The backing of a billionaire owner and a slew of international signings have failed to deliver a win for Rob Kearney's Western Force in Super Rugby AU but the Perth-based side may finally have their breakthrough against the struggling New South Wales Waratahs.
The Force had a bye last week after being belted 27-11 by the ACT Brumbies at home in round one, extending their winless streak to nine matches since rejoining Australia's Super Rugby teams in the inaugural competition last year.
The Waratahs, meanwhile, have conceded more than 100 points in record losses against the Queensland Reds in round one and the ACT Brumbies last Saturday. Another heavy loss could spell the end for former Munster coach Rob Penney.
On paper, Friday's clash at Western Sydney Stadium hardly screams "match of the round" but both sides are likely to compete desperately, with credibility arguably the bigger prize than championship points.
"The guys are hungry, I can see it," Western Force coach Tim Sampson told reporters on Thursday.
"It's been a nice build over each session. We were filthy with that result last game out and I think there is still a bit of fire in the belly from that performance.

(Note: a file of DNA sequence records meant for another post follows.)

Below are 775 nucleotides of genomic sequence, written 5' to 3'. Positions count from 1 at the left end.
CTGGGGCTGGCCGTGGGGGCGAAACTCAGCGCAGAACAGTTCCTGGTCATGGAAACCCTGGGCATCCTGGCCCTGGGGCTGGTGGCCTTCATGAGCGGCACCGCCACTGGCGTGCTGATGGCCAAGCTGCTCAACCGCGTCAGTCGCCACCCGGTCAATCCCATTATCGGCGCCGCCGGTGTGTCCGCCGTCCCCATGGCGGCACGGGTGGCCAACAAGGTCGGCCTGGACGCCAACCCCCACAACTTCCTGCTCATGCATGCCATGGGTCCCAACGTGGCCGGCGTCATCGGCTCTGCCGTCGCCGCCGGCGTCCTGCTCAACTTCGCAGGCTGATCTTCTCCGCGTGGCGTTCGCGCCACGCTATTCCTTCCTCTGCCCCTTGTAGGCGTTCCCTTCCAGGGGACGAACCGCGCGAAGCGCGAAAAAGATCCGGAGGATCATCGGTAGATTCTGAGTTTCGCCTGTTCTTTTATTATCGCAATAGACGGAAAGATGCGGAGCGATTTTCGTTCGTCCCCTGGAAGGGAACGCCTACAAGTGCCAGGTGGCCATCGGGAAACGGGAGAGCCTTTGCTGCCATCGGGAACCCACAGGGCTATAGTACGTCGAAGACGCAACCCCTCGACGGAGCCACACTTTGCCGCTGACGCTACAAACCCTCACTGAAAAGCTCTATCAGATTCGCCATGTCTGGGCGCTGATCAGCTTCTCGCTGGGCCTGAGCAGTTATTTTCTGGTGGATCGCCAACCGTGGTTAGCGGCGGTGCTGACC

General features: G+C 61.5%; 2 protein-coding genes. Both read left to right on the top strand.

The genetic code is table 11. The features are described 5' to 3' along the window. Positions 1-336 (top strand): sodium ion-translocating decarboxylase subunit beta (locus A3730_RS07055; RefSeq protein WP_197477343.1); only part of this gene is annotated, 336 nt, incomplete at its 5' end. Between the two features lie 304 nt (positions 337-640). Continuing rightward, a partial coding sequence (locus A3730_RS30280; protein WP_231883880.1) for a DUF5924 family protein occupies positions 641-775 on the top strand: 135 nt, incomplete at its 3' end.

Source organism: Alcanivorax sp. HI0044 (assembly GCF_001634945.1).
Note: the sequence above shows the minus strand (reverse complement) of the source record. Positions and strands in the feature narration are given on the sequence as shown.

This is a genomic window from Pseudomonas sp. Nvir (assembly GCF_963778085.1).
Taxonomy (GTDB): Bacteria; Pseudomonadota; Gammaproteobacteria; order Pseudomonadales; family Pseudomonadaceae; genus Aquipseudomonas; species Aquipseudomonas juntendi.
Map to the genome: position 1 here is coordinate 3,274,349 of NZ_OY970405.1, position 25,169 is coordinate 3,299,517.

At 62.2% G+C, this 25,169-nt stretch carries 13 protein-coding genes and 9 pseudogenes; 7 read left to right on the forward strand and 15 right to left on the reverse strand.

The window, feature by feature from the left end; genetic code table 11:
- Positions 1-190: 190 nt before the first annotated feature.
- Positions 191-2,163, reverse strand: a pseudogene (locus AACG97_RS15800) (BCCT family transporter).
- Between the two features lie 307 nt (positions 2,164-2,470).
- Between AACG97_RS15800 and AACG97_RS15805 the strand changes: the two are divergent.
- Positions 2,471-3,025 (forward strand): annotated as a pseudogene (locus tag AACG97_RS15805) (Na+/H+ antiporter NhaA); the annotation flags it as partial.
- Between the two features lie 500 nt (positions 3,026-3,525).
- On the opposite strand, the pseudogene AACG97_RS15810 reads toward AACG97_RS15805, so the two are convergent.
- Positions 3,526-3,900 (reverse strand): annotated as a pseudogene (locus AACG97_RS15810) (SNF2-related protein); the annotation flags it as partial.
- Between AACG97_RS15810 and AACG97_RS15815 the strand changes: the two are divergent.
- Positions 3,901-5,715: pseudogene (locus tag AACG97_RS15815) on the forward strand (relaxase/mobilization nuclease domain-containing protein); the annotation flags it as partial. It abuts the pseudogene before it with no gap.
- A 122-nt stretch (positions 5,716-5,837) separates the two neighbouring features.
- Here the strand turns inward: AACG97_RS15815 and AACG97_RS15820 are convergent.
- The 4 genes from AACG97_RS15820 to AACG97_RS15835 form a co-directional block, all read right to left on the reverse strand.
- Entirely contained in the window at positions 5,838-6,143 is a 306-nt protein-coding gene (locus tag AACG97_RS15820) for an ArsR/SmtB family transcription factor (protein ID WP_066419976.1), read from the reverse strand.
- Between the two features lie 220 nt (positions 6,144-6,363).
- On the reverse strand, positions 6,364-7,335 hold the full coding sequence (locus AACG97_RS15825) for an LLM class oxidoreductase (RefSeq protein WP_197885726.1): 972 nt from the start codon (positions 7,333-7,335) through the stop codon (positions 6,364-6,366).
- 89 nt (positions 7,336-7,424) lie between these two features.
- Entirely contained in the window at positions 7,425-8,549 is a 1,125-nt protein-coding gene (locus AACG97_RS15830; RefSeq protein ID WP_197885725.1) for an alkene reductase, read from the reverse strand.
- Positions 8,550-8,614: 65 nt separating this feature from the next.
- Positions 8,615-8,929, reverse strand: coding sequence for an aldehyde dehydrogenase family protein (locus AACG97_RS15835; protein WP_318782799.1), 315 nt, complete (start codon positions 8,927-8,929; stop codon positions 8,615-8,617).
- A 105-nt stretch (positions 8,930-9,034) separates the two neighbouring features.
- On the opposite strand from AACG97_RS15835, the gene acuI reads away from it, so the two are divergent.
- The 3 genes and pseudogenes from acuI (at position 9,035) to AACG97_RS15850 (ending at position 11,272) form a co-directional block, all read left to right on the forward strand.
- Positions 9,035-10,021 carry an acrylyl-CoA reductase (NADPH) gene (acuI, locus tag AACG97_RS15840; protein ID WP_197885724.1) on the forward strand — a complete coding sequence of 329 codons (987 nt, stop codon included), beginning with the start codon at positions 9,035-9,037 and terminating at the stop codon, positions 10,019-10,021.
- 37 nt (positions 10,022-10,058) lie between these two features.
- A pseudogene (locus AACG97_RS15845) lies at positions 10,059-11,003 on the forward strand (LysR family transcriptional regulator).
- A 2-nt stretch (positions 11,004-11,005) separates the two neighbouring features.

"The players are desperate for a win. It's been a long time for us winning a game. I think you're going to see two teams going hard at it tomorrow night and show a lot of desperation to get the W."
Backed by mining magnate Andrew Forrest, the Force went on an off-season signing spree, bringing in Kearney at fullback and several Argentina internationals.
One of the Pumas players, World Cup scrum-half Tomas Cubelli, has tipped captain Iain Prior out of the starting side for Friday's match.
The Waratahs are in an entirely different boat, having failed to manage a well-telegraphed exodus of Wallabies players in recent years.
Former rugby league player Izaia Perese, the Waratahs' only notable signing during the off-season, was red-carded in round one and is serving a three-week suspension for a lifting tackle on Queensland Reds centre Hunter Paisami.
Several Waratahs players, including 21-year-old flyhalf Will Harrison, are seen as future Wallabies champions but New Zealander Penney may not be around to see them blossom if his team is embarrassed for a third straight week.
New South Wales is traditionally regarded Australia's strongest rugby province, so coach Penney's pleas for patience may fall on deaf ears if disgruntled fans and pundits demand change.
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